In its wild state the cabbage is found on the sea cliffs of western and southern Europe and on the coasts of the English Channel. It has been known from earliest antiquity and was probably in general use previous to the Aryan invasions, 2,000 to 2,500 b. c. Several types were cultivated in the time of Pliny. De Candolle and most authors of English floras admit the plant to be indigenous to Europe. No doubt it was used in the wild state before there were cultivated forms.
The wild cabbage plant is herbaceous, usually perennial and sometimes biennial, attaining a height of 2 to 3 feet. The root is tough and woody; the leaves are stalked, lyrate or pinnatifid, entire, broad, undulated, thick, smooth, covered with a glaucous bloom. The stem bears at the top a spike of yellow, rarely white flowers.
There is great variation among cultivated types, particularly of the leaves. The outer leaves may be large or small; few or many; flat or curved; curved inward or curved outward; inclosing the head closely or loosely; long or short; broad or narrow; thick or thin; base well filled out or spatulate; veins few or many, fine or coarse; margin entire or cre-nate; surface flat or undulate, smooth or crumpled; shape uniform or variable; savoyed little or much, finely or coarsely; color light green, dark green, red or tinged with purple; border sometimes tinged with purple; color uniform or variable; bloom much or little, bright or dull.
The heads may be large or small; flat, flattened, globular or elongated; pointed acutely or obtusely; horizontal section round or angular; soft to very hard. The head leaves may reach or pass beyond the center; drawn or folded tightly or loosely; thick or thin; crisp or tough; well blanched or poorly blanched; sweet or bitter; flavor good or poor. Core large or small; long or short.
The various methods of classification suggested are unsatisfactory. Market gardeners often speak of varieties as being early, midseason and late. This system of grouping, however, means little, for the time of maturity is largely a matter of how early the crop is started. Jersey Wakefield is generally recognized as an early variety, but some home growers desiring pointed heads and high quality sow the seed in July and August, so that the heads will not mature until October or November, and then the product becomes late cabbage. Succession is usually regarded as a midseason variety, but by tarting it early under glass marketable heads may be secured in the North soon after July 1, while later sowings will not make solid cabbage until freezing weather. A system of grouping suggested by C. L. Allen is the most valuable. ("Cabbage, Cauliflower and Allied Vegetables," p. 54.) The names of certain well-known and usually old varieties are used to indicate the groups, as (1) Wakefield and Winningstadt Group, (2) Flat Dutch or Drumhead Group, (3) Savoy Group, (4) Red Cabbage Group, (5) Danish Ballhead Group, (6) Alpha Group. (7) The Volga group, which is not included in the Allen grouping, is here added.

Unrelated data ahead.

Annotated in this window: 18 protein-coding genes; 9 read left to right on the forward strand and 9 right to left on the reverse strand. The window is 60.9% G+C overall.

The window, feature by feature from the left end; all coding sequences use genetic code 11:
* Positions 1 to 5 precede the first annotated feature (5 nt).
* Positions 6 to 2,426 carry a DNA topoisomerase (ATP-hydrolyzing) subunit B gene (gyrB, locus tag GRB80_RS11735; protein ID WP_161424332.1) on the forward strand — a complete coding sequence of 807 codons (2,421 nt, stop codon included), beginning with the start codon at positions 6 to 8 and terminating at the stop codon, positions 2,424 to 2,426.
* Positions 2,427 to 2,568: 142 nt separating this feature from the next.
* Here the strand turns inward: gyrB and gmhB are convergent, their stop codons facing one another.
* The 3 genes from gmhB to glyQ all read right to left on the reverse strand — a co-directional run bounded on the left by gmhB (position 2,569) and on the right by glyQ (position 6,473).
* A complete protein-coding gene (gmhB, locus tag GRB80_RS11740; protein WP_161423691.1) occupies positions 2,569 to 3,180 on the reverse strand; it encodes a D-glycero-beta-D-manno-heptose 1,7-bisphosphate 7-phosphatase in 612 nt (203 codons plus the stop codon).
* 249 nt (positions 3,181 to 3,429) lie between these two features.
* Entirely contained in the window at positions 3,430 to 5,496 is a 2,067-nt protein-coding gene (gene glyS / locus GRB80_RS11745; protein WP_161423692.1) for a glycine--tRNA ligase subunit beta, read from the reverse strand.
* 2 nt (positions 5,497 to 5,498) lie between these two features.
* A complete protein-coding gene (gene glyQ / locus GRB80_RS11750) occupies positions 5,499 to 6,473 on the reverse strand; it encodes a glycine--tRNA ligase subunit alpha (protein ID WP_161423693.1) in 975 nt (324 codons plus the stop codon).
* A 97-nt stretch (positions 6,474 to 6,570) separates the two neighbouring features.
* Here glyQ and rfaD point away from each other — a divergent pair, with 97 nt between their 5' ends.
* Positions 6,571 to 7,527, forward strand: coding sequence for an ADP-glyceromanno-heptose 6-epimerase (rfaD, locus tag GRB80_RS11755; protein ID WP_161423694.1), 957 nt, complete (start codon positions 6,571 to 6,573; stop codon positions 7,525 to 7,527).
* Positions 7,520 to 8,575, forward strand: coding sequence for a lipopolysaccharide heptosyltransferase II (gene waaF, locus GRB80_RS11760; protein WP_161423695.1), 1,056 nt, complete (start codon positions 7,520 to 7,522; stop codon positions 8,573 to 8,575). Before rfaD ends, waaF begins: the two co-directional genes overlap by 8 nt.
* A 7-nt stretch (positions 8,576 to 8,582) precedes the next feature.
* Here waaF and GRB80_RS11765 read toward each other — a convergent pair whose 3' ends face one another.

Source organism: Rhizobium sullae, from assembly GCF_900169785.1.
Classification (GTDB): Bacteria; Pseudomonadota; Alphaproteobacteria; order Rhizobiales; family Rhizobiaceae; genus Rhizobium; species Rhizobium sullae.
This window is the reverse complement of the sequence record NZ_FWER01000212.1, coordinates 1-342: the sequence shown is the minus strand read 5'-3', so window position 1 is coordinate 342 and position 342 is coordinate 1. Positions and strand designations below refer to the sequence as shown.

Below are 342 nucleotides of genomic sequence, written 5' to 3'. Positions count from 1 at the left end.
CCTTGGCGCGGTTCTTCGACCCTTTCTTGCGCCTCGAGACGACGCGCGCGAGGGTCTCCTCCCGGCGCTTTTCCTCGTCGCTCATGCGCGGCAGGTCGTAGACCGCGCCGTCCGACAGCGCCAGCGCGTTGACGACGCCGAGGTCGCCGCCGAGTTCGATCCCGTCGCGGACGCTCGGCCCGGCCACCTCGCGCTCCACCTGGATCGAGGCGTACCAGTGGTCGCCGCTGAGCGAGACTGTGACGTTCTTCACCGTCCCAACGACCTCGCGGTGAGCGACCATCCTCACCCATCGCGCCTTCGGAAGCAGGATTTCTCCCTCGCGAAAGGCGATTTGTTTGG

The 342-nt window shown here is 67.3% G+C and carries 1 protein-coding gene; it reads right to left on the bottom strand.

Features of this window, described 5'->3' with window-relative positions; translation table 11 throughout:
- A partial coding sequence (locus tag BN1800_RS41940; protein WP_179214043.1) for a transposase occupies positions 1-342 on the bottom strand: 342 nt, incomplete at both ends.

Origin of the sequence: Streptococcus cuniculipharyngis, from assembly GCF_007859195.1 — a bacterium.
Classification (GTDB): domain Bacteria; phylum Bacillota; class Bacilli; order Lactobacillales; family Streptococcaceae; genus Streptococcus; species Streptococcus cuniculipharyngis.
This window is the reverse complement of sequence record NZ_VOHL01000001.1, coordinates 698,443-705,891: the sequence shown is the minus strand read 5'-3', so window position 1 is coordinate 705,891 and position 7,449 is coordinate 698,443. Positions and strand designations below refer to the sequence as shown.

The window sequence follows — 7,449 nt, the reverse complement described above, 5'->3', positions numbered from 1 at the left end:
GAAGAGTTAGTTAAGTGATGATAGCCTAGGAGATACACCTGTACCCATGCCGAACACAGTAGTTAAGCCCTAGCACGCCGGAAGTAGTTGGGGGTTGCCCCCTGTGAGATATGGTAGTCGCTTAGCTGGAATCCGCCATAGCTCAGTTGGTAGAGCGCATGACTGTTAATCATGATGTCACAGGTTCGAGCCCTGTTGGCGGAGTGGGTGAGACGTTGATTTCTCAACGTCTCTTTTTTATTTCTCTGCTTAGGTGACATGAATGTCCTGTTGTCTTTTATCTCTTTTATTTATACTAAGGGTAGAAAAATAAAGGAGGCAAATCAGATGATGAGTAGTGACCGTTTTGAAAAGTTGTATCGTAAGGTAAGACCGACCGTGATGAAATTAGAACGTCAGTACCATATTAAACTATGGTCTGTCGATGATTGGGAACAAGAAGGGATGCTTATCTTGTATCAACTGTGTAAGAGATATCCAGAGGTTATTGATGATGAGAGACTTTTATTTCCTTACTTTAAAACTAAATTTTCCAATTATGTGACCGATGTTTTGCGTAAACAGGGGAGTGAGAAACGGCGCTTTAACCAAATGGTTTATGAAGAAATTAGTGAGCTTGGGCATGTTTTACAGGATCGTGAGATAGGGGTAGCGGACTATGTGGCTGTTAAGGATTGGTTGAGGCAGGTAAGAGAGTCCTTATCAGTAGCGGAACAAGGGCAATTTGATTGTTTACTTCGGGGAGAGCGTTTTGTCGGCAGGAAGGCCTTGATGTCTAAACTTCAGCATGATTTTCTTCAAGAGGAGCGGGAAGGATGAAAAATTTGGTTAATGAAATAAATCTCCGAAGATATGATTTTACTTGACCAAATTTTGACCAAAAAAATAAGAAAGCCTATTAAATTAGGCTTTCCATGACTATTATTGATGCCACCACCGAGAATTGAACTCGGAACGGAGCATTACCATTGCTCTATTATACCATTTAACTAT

Jersey Wakefield is an old English variety introduced on Long Island about 50 years ago. In 1886, Peter Henderson wrote, "It is universally considered the best early cabbage in cultivation." C. L. Allen, writing probably 15 years later, stated, "It has no superior." Practically all of the old writers praise this variety, and market gardeners today can find nothing better as a first early cabbage. Judging from descriptions and illustrations in the old books, the type of head as originally grown in England and in this country was more blunt or obtuse at the apex than the average strain now sold by seedsmen. It seems that in the attempt to secure earliness the seed growers have encouraged the conical form, which is now typical of the best strains. Solidity of head, earliness, superior quality and scant outside foliage are the chief merits of this variety. The heads also average larger in size than some other early varieties cultivated less extensively. It is popular among home gardeners, and is unquestionably the leading early variety grown by American market gardeners (Figure 66). Many strains or subvarieties have been introduced under new names. Early Race Horse and Wood's Extra Early are examples of superior strains tested at the Pennsylvania station.
Charleston Wakefield is supposed to be a strain of the Jersey Wakefield, producing heads a third larger and requiring from three days to a week longer to mature. The heads are not so pointed and the outside leaves are larger. The edible and shipping qualities are good. It is considered the most valuable variety to follow Jersey Wakefield when a pointed cabbage is wanted.
Winningstadt heads are much more pointed than those of Jersey Wakefield, but about the same size, although those grown at the Pennsylvania station are considerably smaller. Because of solidity of heads, tenderness and fine quality, this variety is a general favorite among home gardeners. It lacks shipping qualities, and is seldom planted for commercial purposes, except in a limited way to supply a special trade.
Early York is of interest historically. It is one of the best-known varieties, is very largely cultivated in England and was a general favorite in this country before the introduction of Jersey Wakefield. The heads differ from the Wakefield type in being oval or reversed-cone shape, oblong, about twice as long as broad, much smaller than Wakefield and not quite so compact. The variety is now seldom planted in this country.
Express. Although this variety has been widely cataloged by seedsmen for many years, it seems to be a carefully bred strain of Jersey Wakefield. There is no question about its being earlier than the average strain of Jersey Wakefield, but the differences in leaf and head are not sufficient to make it a distinct new variety. It is apparently the same as Early Race Horse and Wood's Extra Early.